“When the dust settles, you are all probably going to go out and raise capital, and VCs are going to want to see solid, attainable projections. How much do VCs expect to see? Historically it had been that five years of projections were preferred, but three years were required. With every single one of their portfolio companies, what their projections showed or what they were projecting has all changed. What VCs are going to want to see now is the three years and how you have recovered from this and become a better and stronger company.
“They’re also going to assume an uptick — a slow down now, but a gradual uptick to overcome the lost business and the lost revenue. They’ll want to make sure that you understand the full impact of COVID-19 and what this crisis is doing to our economy. When you put together your pitch deck, your projections can be summarized annually, but you’re going to need to have a monthly backup on the side. In most cases, depending on the amount of capital being raised, VCs will ask for detailed projections behind it.”
Who are VCs investing in?
“First of all, VCs have had to spend the last couple of weeks righting their own ship and understanding how they can keep their staff on board and really trying to get their arms around the different programs that are out there to help their portfolio companies. Then they had to take a look at what capitalization looks like internally and how they can use their capital and funds to invest in their existing portfolio companies. They also had to look at their existing portfolio companies and know which ones are going to survive this and are worth continued investment and which ones are not.
“Right now, VCs are investing primarily in telehealth, remote learning and connectivity and fintech. They’re also investing in companies that are looking to survive in this new economy. They’re going to be looking for a clear path to profitability, so instead of focusing on expanding your company, the VCs are going to be looking at companies that have sales. So instead of trying to hire, hire, hire, focus on sales, sales, sales.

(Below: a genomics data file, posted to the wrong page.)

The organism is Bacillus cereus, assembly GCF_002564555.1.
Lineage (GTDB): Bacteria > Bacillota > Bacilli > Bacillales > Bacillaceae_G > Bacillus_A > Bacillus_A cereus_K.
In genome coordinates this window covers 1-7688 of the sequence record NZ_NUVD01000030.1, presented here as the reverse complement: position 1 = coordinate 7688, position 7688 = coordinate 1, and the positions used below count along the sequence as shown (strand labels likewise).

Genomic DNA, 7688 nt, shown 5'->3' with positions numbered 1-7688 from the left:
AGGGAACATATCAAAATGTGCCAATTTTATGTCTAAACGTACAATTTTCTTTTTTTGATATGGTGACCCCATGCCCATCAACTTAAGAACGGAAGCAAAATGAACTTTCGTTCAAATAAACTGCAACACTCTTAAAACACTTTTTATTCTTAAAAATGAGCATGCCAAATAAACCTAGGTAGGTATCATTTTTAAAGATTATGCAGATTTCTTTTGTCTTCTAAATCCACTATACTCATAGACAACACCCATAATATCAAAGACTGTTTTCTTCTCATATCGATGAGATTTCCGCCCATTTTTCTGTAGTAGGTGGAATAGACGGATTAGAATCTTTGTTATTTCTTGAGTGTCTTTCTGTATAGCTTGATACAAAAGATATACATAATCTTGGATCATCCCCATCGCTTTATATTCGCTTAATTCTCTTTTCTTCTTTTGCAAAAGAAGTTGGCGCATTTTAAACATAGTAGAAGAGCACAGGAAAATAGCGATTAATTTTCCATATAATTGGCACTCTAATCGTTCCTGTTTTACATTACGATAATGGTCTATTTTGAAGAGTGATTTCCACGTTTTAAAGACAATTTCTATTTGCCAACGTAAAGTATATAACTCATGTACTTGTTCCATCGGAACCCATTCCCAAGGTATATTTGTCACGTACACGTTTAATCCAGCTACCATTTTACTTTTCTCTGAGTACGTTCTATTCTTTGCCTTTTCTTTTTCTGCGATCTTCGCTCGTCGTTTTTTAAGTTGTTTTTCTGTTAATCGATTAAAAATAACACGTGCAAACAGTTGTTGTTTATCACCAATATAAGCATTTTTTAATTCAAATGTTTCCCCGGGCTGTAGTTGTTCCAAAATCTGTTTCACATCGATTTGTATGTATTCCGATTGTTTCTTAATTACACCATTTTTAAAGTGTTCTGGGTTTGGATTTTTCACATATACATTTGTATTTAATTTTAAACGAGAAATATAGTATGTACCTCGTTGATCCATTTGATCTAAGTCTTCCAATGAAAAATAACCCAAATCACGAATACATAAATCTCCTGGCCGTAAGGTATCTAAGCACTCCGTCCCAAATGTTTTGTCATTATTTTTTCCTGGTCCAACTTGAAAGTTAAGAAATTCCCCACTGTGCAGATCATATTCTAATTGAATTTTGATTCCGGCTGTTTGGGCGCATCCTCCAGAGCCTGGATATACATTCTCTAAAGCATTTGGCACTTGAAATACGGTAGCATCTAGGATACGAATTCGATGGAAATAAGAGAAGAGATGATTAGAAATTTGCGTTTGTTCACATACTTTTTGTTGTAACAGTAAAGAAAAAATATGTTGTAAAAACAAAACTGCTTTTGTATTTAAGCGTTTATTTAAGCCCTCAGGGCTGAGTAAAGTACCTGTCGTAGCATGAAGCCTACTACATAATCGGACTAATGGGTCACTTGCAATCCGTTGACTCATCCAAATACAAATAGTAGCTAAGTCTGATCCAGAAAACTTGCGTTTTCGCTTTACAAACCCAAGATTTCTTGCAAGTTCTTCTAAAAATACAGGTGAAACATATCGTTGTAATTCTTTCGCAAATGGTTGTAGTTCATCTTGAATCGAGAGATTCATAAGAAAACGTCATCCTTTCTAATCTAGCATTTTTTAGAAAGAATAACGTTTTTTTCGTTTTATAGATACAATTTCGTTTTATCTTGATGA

“They’re also going to want to see sustainable growth. If they’re looking at a toilet paper company right now, for example, everybody’s hoarding toilet paper. When things start to go back to normal, is the growth that toilet paper companies have seen in the last three months sustainable? No…VCs aren’t going to want to see companies that were just a blip in the radar during this lockdown — they’re going to want to see companies with sustainable growth.”
“VCs aren’t going to want to see companies that were just a blip in the radar during this lockdown — they’re going to want to see companies with sustainable growth.”
Obstacles to fundraising
“What we’re going to see over the next few months is that valuations have completely changed and it’s going to be increasingly hard to determine what your valuation is going to look like. With deals, we were getting to the point where there was a focus on company-friendly deals, but now it’s going to be heavily investor-friendly deals. That’s because investors are going to be more conservative and there are going to be a lot more companies looking for funds.
“One of the big obstacles that we’re seeing is that typically, VCs don’t invest in a company when they haven’t toured their operations and met their key leadership in person — and that’s not happening right now. Because of that, VCs aren’t lining things up for later in Q2 and Q3, and that can cause a slow down because the deals aren’t queued up yet.